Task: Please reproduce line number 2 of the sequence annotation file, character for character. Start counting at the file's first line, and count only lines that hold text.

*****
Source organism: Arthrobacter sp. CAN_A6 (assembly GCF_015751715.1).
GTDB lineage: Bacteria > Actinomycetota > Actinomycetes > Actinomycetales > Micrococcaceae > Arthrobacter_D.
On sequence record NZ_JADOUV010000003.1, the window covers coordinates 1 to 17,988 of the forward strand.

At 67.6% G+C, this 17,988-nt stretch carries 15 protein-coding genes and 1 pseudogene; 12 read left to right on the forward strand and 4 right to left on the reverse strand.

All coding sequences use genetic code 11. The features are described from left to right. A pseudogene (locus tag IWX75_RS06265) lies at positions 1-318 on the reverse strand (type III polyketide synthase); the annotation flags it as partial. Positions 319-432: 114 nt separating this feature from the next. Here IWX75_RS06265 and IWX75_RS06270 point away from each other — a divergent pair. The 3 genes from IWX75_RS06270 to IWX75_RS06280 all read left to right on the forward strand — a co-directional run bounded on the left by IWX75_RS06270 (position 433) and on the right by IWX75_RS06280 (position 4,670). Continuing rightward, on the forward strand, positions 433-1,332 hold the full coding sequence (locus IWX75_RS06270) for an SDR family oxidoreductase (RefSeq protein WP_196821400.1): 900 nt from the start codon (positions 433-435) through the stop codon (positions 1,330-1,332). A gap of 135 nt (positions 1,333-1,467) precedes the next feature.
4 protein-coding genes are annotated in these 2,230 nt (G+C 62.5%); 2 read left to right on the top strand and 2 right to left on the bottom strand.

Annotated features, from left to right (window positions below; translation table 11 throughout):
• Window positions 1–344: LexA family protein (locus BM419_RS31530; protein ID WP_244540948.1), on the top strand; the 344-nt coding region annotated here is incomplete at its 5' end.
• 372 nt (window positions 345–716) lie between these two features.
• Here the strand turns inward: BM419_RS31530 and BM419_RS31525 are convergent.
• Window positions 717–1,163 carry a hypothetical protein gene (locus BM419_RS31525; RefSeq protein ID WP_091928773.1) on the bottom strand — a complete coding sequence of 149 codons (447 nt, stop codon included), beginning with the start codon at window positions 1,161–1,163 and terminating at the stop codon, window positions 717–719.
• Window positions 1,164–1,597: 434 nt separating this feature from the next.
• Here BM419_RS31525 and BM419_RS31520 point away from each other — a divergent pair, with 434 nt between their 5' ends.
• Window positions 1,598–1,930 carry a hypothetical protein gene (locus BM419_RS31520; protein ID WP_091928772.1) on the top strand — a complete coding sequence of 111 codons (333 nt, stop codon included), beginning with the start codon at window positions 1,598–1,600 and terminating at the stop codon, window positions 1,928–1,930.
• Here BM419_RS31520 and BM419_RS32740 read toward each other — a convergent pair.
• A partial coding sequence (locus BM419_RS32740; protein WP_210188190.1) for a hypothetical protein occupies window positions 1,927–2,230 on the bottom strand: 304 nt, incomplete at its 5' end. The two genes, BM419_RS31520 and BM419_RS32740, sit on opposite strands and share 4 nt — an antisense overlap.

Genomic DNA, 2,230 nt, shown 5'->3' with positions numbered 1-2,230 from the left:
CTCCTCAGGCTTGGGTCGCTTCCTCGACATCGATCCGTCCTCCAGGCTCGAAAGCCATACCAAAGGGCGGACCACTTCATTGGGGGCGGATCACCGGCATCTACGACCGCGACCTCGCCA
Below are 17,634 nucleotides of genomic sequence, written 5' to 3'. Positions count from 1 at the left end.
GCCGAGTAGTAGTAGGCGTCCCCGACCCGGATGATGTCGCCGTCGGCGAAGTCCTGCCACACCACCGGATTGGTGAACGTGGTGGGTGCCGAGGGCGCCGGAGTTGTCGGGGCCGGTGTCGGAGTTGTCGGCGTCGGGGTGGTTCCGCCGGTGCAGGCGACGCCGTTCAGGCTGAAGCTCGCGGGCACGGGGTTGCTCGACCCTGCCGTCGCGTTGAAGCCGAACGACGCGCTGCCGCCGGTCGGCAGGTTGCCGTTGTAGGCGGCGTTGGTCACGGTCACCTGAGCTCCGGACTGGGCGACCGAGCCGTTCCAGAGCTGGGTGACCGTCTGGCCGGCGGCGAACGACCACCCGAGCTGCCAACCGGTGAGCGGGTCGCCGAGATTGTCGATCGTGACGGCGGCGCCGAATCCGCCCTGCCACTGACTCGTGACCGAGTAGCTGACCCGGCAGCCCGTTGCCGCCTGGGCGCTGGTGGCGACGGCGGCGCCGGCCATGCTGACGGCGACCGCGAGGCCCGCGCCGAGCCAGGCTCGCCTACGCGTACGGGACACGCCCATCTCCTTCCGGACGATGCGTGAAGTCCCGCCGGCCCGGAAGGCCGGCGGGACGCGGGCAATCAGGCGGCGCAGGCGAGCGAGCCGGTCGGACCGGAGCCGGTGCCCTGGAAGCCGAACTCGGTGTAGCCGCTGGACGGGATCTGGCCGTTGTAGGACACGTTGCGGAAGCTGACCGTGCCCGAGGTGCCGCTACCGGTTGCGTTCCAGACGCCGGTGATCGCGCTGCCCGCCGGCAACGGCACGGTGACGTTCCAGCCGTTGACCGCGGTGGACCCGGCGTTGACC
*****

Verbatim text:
GTDB lineage: Bacteria > Actinomycetota > Actinomycetes > Actinomycetales > Micrococcaceae > Arthrobacter_D.